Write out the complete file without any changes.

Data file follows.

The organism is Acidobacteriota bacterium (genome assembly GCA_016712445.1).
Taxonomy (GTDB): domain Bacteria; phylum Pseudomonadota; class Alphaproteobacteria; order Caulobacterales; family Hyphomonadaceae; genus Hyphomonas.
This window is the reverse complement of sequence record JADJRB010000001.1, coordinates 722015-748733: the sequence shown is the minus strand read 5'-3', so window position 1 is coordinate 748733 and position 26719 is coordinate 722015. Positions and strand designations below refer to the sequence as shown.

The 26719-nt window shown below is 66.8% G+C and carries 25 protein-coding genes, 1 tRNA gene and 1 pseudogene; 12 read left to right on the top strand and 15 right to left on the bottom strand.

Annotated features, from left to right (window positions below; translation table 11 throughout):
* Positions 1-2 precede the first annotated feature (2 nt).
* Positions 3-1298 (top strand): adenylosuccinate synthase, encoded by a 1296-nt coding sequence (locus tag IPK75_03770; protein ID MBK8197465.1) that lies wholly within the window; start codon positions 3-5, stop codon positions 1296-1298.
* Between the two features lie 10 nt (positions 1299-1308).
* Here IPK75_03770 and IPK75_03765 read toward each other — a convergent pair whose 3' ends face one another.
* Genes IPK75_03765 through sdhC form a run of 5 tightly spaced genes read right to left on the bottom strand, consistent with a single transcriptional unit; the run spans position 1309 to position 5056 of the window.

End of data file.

The organism is Acidobacteriota bacterium (genome assembly GCA_016712445.1).
Taxonomy (GTDB): domain Bacteria; phylum Pseudomonadota; class Alphaproteobacteria; order Caulobacterales; family Hyphomonadaceae; genus Hyphomonas.
This window is the reverse complement of sequence record JADJRB010000001.1, coordinates 722015-748733: the sequence shown is the minus strand read 5'-3', so window position 1 is coordinate 748733 and position 26719 is coordinate 722015. Positions and strand designations below refer to the sequence as shown.

The 26719-nt window shown below is 66.8% G+C and carries 25 protein-coding genes, 1 tRNA gene and 1 pseudogene; 12 read left to right on the top strand and 15 right to left on the bottom strand.

Annotated features, from left to right (window positions below; translation table 11 throughout):
* Positions 1-2 precede the first annotated feature (2 nt).
* Positions 3-1298 (top strand): adenylosuccinate synthase, encoded by a 1296-nt coding sequence (locus tag IPK75_03770; protein ID MBK8197465.1) that lies wholly within the window; start codon positions 3-5, stop codon positions 1296-1298.
* Between the two features lie 10 nt (positions 1299-1308).
* Here IPK75_03770 and IPK75_03765 read toward each other — a convergent pair whose 3' ends face one another.
* Genes IPK75_03765 through sdhC form a run of 5 tightly spaced genes read right to left on the bottom strand, consistent with a single transcriptional unit; the run spans position 1309 to position 5056 of the window.